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Old 02-26-2017, 06:34 PM   #1
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Pushing the red button

To turn off my JD 4045, I push a red button. Just curious: how that's accomplished, cutting off compression?

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Old 02-26-2017, 06:42 PM   #2
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Originally Posted by markpierce View Post
To turn off my JD 4045, I push a red button. Just curious: how that's accomplished, cutting off compression?
Seems more likely/simpler to cut off fuel. Do you hold it down until revs stop?

Nice looking panel, BTW.
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Old 02-26-2017, 06:44 PM   #3
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On a diesel when you push your red button it is either putting power or cutting power to a solenoid (depending of the type of solenoid) that will cut the fuel alimentation and stop the engine.
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Old 02-26-2017, 06:46 PM   #4
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Old 02-26-2017, 06:47 PM   #5
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Old 02-26-2017, 06:54 PM   #6
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Quote:
Originally Posted by AlaskaProf View Post
Seems more likely/simpler to cut off fuel. Do you hold it down until revs stop?

Nice looking panel, BTW.
Thanks. I designed the upper panel. Yes, holding the button until engine stops, within a couple of seconds.
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Old 02-26-2017, 07:01 PM   #7
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I would guess fuel cutoff. What does your manual say?
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Old 02-26-2017, 07:19 PM   #8
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I would guess fuel cutoff. What does your manual say?
The manual is a half-inch thick, but doubt it mentions how the engine works after having skimming through it sometime back. (And leaving for Mexico for 10 days shortly, so won't be back to the boat until mid-March where the manual resides.)
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Old 02-26-2017, 07:57 PM   #9
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With electrically remote controlled "mechanical" engines, a solenoid puts fuel pump to zero fuel delivery position. Exactly same operation as pulling the stop cable on earlier versions.
With "electronic" engines, stop command does the same thing, ecm uses injector control to achieve it.
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Old 02-26-2017, 09:10 PM   #10
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You could check the wiring diagram at the back of your 1/2" thick manual to confirm whether the switch is wired to a power-on or power-off type solenoid.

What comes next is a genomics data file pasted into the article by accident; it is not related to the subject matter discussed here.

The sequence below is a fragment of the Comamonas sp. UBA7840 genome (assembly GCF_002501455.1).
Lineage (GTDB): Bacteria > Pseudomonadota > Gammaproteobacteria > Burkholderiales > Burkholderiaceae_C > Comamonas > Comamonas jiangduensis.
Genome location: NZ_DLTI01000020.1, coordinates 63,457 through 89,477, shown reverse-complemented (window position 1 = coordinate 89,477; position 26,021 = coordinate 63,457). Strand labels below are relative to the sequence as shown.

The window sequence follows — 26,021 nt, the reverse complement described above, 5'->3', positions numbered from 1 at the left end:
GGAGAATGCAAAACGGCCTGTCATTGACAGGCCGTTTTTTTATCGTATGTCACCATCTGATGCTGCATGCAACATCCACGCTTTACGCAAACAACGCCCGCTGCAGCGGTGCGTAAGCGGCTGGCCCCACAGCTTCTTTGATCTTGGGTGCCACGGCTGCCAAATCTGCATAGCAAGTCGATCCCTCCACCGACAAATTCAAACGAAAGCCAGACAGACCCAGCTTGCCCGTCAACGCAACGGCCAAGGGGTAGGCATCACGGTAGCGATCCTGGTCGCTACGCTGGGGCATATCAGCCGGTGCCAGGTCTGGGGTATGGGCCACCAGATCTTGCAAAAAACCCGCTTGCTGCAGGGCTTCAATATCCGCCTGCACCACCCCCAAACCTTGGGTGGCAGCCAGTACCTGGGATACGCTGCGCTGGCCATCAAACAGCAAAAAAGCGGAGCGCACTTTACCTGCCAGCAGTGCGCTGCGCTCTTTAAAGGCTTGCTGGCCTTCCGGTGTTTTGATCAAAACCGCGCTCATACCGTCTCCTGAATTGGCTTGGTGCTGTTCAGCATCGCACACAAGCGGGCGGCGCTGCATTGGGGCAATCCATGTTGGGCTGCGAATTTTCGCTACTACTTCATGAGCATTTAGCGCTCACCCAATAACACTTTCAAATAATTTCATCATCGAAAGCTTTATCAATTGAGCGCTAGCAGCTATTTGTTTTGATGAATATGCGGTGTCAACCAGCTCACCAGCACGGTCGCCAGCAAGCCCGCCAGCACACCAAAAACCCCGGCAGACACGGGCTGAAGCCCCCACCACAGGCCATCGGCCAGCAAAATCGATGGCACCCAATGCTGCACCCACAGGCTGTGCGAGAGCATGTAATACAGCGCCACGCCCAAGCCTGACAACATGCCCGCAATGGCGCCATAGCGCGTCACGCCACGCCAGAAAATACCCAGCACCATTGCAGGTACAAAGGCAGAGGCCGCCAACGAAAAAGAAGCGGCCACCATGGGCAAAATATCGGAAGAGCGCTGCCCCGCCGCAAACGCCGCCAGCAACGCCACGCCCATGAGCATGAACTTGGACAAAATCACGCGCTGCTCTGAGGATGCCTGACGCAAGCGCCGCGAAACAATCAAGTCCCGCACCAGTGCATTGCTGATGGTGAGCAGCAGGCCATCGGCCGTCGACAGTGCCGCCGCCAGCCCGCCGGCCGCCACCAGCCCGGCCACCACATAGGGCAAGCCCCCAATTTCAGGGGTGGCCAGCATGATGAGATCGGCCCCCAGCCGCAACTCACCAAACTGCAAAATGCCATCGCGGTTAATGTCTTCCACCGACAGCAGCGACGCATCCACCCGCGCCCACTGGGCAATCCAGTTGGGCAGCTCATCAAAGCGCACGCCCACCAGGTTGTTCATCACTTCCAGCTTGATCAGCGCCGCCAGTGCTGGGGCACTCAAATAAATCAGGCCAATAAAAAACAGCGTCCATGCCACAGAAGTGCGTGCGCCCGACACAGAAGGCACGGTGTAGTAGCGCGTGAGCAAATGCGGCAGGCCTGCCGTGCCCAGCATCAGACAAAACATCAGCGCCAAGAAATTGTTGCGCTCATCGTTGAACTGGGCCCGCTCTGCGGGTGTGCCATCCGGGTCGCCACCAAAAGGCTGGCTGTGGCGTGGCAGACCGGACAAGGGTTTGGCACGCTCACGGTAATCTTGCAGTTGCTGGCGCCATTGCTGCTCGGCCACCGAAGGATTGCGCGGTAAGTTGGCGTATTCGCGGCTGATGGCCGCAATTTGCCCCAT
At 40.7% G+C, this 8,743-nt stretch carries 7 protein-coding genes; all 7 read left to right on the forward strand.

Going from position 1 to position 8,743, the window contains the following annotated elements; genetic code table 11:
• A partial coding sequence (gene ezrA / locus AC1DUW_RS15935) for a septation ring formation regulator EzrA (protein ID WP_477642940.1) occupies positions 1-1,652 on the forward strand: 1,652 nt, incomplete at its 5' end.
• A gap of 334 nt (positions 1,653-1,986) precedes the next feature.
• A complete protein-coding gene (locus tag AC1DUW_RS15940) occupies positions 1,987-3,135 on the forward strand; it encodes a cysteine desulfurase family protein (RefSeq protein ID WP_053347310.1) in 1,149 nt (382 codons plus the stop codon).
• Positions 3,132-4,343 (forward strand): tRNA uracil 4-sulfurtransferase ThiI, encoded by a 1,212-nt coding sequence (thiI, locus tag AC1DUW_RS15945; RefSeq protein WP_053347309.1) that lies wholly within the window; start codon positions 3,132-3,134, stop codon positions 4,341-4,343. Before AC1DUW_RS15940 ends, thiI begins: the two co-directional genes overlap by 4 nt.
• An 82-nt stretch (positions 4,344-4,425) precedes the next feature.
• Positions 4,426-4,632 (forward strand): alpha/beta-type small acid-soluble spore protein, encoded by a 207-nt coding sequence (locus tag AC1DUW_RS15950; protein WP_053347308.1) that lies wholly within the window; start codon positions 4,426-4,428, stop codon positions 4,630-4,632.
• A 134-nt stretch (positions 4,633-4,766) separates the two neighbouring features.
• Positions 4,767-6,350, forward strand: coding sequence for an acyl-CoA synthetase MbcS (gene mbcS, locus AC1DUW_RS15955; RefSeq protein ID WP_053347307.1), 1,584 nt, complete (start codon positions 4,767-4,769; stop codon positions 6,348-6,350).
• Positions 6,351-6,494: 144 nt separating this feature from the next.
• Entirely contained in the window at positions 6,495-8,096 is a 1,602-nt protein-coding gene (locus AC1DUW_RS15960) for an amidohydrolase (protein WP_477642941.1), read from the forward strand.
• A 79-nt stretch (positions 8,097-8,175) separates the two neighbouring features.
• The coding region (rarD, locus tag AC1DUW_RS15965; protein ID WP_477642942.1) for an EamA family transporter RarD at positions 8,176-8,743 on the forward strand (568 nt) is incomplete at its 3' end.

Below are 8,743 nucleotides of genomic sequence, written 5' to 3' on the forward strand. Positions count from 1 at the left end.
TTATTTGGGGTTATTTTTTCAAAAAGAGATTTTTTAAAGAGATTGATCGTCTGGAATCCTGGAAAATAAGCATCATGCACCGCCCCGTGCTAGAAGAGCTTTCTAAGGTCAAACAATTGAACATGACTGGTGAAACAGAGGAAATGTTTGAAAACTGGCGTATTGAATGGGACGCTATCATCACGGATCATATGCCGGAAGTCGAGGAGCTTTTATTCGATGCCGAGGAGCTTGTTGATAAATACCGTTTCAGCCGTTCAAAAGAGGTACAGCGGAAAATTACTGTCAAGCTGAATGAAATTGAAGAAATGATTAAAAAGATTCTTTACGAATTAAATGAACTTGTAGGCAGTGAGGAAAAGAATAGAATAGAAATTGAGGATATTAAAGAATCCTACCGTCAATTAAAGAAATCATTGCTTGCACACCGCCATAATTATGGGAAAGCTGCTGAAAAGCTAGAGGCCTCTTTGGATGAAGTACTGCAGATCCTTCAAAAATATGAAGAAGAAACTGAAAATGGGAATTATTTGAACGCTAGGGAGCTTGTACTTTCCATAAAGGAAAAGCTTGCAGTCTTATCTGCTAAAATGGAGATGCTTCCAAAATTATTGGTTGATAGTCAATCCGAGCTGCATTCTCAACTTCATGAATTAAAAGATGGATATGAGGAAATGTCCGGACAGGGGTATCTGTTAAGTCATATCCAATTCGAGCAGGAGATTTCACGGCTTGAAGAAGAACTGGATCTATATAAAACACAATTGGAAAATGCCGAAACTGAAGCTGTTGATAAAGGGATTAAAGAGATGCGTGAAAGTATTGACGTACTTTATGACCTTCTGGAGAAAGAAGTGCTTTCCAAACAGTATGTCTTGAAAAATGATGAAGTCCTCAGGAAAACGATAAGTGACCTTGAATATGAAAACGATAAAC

The old decompression type pull cables aren't used much on newer engines.
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Old 02-26-2017, 09:19 PM   #11
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You could check the wiring diagram at the back of your 1/2" thick manual to confirm whether the switch is wired to a power-on or power-off type solenoid.

The old decompression type pull cables aren't used much on newer engines.
Aaahh! I'd rather spend the time doing something more rewarding! The engine starts and stops on my command. That's good enough for me. Was just curious!
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Old 02-26-2017, 09:56 PM   #12
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Quote:
Originally Posted by stone beach View Post
With electrically remote controlled "mechanical" engines, a solenoid puts fuel pump to zero fuel delivery position. Exactly same operation as pulling the stop cable on earlier versions.
With "electronic" engines, stop command does the same thing, ecm uses injector control to achieve it.
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Aaahh! I'd rather spend the time doing something more rewarding! The engine starts and stops on my command. That's good enough for me. Was just curious!
Well, Mark, you did ask, and to sum up, you got the correct answer right there, from stone beach...and several others.
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Old 02-26-2017, 10:05 PM   #13
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Well, Mark, you did ask, and to sum up, you got the correct answer right there, from stone beach...and several others.
You all deserve my thanks!
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Old 02-27-2017, 06:54 AM   #14
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IMHO your engine is configured the sensible way. When it is running, it doesn't require electricity to keep it running - same as my Yanmars.
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Old 02-27-2017, 08:00 AM   #15
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It is a nice, neat panel, thanks for the photo ...

A bit off topic here ...... and looking at the markings on the windlass switch, Am I the only one that has a problem relating to these markings and specifically: To my way of thinking the arrow ( direction ) marked on the switch should indicate the direction or payout of the chain. ie. over the bow and away from the boat OR towards the boat. Yet the manufacturers refer to these markings as anchor up OR anchor down. I am saying this because I keep making this mistake whenever I anchor .... LOL

Tx.... FB
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Old 02-27-2017, 09:21 AM   #16
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Well, Ex, you could always just reverse the wires feeding the switch, but that might tend to confuse others.
Personally, my little brain relates better to the anchor up / anchor down configuration.
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